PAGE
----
District 2: Broadaway also unopposed
By Ty Johnson
Published in News on July 15, 2012 1:50 AM
Running unopposed for the vacated District 2 seat of Bob Waller, Bill Broadaway aims to maintain balance in the city if he's elected to serve on Goldsboro's City Council.
Broadaway, 67, has lived in Goldsboro since 1991, but said he and his wife of 46 years, Ann, had moved 18 times in 22 years before they settled in Wayne County.
The acceptance he felt in Goldsboro after living and working all over the world made him want to stay and, following his retirement, to make the city a better place.
"Goldsboro is a nice place to live and I want it to continue to be a nice place to live," he said.
Broadaway said the city has to find ways to grow while maintaining its infrastructure, noting that achieving a balance between basic services -- police and fire protection and street maintenance -- and quality of life -- parks and public safety -- is vital to the city's growth.
"We've got to grow in the right way," he said.
Broadaway said he enters city politics without a personal agenda and said he feels it can be very dangerous for those who don't fully understand city government to enter the public arena with huge agendas.
He said he is interested in reading the reports and documents surrounding the city's projects and its budget before determining where he stands on issues.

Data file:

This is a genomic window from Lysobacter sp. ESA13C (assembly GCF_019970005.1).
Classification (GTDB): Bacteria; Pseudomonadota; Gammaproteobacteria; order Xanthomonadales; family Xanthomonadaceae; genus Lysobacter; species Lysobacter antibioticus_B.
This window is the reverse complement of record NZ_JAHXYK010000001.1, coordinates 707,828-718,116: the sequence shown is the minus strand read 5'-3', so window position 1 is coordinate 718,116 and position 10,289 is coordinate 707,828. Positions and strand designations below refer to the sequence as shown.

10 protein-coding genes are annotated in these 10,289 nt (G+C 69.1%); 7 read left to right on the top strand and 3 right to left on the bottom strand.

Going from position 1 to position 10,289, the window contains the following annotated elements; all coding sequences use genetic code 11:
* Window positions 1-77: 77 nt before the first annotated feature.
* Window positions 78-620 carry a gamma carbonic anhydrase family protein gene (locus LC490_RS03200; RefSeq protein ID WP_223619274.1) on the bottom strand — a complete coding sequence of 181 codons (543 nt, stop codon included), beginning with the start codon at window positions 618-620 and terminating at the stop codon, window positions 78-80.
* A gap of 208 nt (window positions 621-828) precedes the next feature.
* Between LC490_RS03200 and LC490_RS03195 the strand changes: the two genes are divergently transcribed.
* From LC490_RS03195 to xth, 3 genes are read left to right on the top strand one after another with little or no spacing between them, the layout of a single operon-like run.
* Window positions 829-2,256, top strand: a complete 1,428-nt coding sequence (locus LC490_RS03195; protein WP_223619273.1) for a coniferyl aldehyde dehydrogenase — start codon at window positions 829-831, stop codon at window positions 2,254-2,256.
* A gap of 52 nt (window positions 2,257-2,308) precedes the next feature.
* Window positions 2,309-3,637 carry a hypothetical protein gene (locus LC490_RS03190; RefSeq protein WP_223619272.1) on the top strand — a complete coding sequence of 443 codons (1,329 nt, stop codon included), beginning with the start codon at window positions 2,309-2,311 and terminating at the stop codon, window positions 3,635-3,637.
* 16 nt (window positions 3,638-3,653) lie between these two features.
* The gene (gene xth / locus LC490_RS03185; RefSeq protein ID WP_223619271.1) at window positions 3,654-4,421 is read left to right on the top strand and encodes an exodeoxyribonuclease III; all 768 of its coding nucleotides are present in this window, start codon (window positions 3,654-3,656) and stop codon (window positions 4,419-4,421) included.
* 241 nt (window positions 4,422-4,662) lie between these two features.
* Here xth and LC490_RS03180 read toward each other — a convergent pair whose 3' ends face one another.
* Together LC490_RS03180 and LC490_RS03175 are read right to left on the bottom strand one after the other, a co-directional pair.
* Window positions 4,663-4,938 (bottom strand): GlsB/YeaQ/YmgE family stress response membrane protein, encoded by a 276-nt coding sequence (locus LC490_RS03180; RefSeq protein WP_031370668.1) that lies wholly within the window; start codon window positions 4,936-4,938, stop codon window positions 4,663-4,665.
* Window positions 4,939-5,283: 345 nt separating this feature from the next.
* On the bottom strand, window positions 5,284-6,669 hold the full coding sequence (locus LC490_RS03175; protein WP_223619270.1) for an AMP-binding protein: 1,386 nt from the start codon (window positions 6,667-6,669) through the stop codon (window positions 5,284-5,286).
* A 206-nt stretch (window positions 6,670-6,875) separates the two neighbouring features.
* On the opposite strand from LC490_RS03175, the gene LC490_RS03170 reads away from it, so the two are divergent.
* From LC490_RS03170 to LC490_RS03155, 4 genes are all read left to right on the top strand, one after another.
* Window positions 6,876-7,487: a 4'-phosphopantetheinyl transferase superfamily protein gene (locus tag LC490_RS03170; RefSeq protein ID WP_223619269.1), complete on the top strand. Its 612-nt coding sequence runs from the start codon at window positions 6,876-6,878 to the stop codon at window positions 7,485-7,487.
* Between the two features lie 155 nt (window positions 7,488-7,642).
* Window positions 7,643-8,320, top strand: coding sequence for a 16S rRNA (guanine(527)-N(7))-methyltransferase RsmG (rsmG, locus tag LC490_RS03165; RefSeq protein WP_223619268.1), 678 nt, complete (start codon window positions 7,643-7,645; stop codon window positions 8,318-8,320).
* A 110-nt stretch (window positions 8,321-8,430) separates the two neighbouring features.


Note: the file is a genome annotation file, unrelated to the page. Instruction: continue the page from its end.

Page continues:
He said it is the same app-roach he took while on the Wayne Memorial Hospital Board of Directors, of which he is currently chairman.
He said Goldsboro was a town worth working for and that he would like to see the city maintain its military-friendly atmosphere while becoming more business-friendly during his term, and for the city to grow at the same rate as comparable cities in the state.
Broadaway said maintaining close relationships with the area's biggest employers -- Seymour Johnson Air Force Base, Wayne County Public Schools, other governmental agencies and the agricultural sector -- would allow the city to grow in other ways.
Broadaway, who spent 22 years in the U.S. Marine Corps, said the key word is balance, both in city government and in the military.
"Marine units do well when you stay in balance," he said. "When you get out of balance, you get in trouble."
A native of Marshville, Broadaway graduated from UNC-Chapel Hill and was pursuing his law degree when he was drafted into the military. Since his retirement from the Marines, he has worked in the financial sector, which brought him back home to North Carolina after stints in Washington, D.C., and New York. He has since retired.